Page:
The Pope's Rhinoceros_Norfolk
1998 Shortlist

The Pope’s Rhinoceros

artwork-image

ABOUT
THE BOOK

In February 1516, a Portuguese ship sank with the loss of all hands a mile off the coast of Italy. The Nostra Senora da Adjuda had sailed 14000 miles from the Indian kingdom Gujarat: her mission, to deliver a rhinoceros to the Pope. The Pope’s Rhinoceros tells the stories which culminate in this bizarre incident. Ranging from the Baltic Sea to a flyblown colony in India, from a tribe hidden in the African rain forest to atrocities committed in an obscure town in Tuscany, Norfolk’s brilliant novel holds up the true history of the rhinoceros as a mirror to the fantasies and obsessions of the Renaissance. (From Penguin Books)

ABOUT
THE AUTHOR Lawrence
Norfolk

Lawrence Norfolk was born in London in 1963. He read English at King’s College, London, graduating in 1986. He began teaching then became a freelance writer, contributing articles to magazines and journals including the Times Literary Supplement.

His first historical fiction, Lempriere’s Dictionary (1991), was praised by Malcolm Bradbury as ‘one of the finest novels of the Nineties’ [The Modern British Novel 1878-2001]. Itwas followed by The Pope’s Rhinoceros (1996) and In the Shape of a Boar (2000). These three books have been translated into 24 languages.

He is a winner of the Somerset Maugham Award and the Budapest Festival Prize for Literature. His books have been shortlisted for the IMPAC Prize, the James Tait Black Memorial Award and the Wingate/ Jewish Quarterly Prize for Literature. His latest novel is John Saturnall’s Feast (2012).

He lives in London with his wife and two sons. (From British Council of Literature)

Lawrence Norfolk was born in London in 1963. He read English at King’s College, London, graduating in 1986. He began teaching then became a freelance writer, contributing articles to magazines and journals including the Times Literary Supplement.

His first historical fiction, Lempriere’s Dictionary (1991), was praised by Malcolm Bradbury as ‘one of the finest novels of the Nineties’ [The Modern British Novel 1878-2001]. Itwas followed by The Pope’s Rhinoceros (1996) and In the Shape of a Boar (2000). These three books have been translated into 24 languages.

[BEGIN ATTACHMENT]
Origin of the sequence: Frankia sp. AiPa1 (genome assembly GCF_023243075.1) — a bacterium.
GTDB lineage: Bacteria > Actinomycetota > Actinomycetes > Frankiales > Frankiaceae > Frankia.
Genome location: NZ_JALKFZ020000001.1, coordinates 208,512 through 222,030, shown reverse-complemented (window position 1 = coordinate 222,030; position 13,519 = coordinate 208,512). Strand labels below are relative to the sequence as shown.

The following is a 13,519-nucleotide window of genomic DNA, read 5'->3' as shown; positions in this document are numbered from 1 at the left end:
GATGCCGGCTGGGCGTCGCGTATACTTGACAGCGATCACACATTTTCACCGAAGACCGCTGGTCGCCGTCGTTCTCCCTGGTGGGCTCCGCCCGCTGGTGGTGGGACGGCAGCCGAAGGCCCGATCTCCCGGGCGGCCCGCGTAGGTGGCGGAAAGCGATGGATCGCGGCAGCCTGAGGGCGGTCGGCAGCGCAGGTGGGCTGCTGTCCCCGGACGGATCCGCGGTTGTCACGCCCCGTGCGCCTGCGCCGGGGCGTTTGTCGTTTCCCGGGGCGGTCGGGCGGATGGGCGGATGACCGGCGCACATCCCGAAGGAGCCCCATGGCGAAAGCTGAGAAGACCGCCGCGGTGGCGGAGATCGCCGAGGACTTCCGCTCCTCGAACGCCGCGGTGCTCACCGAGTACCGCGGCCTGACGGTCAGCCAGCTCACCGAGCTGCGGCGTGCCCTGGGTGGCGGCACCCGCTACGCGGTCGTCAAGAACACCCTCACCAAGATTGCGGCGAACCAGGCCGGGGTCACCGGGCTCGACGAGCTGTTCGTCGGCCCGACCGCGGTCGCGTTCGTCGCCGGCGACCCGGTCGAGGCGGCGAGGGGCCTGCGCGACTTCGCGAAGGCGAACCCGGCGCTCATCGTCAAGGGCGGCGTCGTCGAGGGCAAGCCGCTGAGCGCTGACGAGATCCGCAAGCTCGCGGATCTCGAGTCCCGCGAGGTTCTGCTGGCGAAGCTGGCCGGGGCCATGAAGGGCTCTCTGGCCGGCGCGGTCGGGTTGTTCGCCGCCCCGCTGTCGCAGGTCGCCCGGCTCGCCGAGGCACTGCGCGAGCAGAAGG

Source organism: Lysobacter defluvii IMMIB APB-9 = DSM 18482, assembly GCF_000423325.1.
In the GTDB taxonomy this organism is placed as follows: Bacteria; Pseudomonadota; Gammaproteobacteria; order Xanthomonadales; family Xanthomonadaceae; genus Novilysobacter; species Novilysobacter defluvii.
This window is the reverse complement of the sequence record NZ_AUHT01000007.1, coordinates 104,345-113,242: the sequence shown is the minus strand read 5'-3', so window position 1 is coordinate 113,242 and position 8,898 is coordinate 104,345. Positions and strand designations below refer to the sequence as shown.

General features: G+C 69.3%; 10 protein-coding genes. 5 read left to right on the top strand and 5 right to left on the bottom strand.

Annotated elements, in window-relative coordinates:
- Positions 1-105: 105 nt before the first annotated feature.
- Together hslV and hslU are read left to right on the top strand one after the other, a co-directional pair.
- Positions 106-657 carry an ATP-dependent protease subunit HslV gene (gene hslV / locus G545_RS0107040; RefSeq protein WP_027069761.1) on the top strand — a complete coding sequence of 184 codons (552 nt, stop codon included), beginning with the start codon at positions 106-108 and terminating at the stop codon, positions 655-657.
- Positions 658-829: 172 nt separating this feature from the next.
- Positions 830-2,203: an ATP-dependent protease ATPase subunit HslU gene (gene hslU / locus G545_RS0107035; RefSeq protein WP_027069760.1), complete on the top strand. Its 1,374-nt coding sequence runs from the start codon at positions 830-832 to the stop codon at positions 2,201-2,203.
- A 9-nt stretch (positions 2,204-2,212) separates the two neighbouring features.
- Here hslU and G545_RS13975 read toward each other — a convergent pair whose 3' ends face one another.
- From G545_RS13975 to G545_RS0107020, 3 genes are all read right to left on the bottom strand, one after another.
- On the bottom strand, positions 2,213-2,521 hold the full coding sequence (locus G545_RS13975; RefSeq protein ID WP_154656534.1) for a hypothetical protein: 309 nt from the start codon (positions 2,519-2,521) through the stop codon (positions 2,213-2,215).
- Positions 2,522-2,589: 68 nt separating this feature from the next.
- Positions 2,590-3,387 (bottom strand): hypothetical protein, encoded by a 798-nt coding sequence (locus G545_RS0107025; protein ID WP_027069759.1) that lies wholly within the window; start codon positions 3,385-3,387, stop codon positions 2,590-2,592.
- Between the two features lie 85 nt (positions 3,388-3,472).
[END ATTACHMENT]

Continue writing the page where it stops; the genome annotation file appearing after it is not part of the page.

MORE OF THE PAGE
He is a winner of the Somerset Maugham Award and the Budapest Festival Prize for Literature. His books have been shortlisted for the IMPAC Prize, the James Tait Black Memorial Award and the Wingate/ Jewish Quarterly Prize for Literature. His latest novel is John Saturnall’s Feast (2012).

He lives in London with his wife and two sons. (From British Council of Literature)

We're sorry, but we couldn't find any translators matching your search. Please try using different keywords or check back later as we regularly update our collection.

ADDITIONAL INFORMATION

Date published
29/04/1996
Country
United Kingdom
Original Language
English
Publisher
Sinclair-Stevenson, Minerva, Henry Holt

RELATED FEATURES

News March 25 2024

Discover the 2024 Dublin Literary Award Shortlist

Discover which 6 books made it to the shortlist, one of world’s most valuable literary prizes!
News January 16 2024

2024 Longlist Revealed

Novels by four Irish authors are among the 70 books nominated by 80 libraries around the world!
News November 28 2023

2024 Dublin Literary Award Judges Announced

Meet our judging panel for 2024 Dublin Literary Award
Video June 2 2023

Highlights from the 2023 Dublin Literary Award Ceremony

Katja Oskamp and translator Jo Heinrich win the prize for Marzahn, Mon Amour.

STAY CONNECTED

Stay in touch and sign up to our newsletter to receive all the latest news and updates on the Dublin Literary Award.